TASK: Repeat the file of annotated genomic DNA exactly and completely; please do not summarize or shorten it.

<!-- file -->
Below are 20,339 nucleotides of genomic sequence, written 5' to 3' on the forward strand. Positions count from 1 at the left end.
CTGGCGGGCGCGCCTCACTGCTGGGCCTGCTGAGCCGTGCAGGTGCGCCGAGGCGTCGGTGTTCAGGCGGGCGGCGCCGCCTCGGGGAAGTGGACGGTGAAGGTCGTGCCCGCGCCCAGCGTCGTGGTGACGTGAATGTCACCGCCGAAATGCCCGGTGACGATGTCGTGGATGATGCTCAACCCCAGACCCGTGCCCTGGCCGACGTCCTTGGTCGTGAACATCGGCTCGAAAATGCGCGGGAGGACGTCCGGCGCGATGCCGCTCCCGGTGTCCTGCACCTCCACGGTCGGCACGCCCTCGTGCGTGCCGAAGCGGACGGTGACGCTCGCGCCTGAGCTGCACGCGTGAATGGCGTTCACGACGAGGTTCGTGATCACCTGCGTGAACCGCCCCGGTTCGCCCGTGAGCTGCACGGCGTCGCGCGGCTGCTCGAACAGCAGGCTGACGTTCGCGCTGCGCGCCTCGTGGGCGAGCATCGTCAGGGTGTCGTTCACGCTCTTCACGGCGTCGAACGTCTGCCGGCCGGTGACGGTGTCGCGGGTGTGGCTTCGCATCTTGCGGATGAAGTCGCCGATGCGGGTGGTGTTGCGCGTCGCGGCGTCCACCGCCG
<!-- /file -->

Below are 20,339 nucleotides of genomic sequence, written 5' to 3' on the forward strand. Positions count from 1 at the left end.
CTGGCGGGCGCGCCTCACTGCTGGGCCTGCTGAGCCGTGCAGGTGCGCCGAGGCGTCGGTGTTCAGGCGGGCGGCGCCGCCTCGGGGAAGTGGACGGTGAAGGTCGTGCCCGCGCCCAGCGTCGTGGTGACGTGAATGTCACCGCCGAAATGCCCGGTGACGATGTCGTGGATGATGCTCAACCCCAGACCCGTGCCCTGGCCGACGTCCTTGGTCGTGAACATCGGCTCGAAAATGCGCGGGAGGACGTCCGGCGCGATGCCGCTCCCGGTGTCCTGCACCTCCACGGTCGGCACGCCCTCGTGCGTGCCGAAGCGGACGGTGACGCTCGCGCCTGAGCTGCACGCGTGAATGGCGTTCACGACGAGGTTCGTGATCACCTGCGTGAACCGCCCCGGTTCGCCCGTGAGCTGCACGGCGTCGCGCGGCTGCTCGAACAGCAGGCTGACGTTCGCGCTGCGCGCCTCGTGGGCGAGCATCGTCAGGGTGTCGTTCACGCTCTTCACGGCGTCGAACGTCTGCCGGCCGGTGACGGTGTCGCGGGTGTGGCTTCGCATCTTGCGGATGAAGTCGCCGATGCGGGTGGTGTTGCGCGTCGCGGCGTCCACCGCCG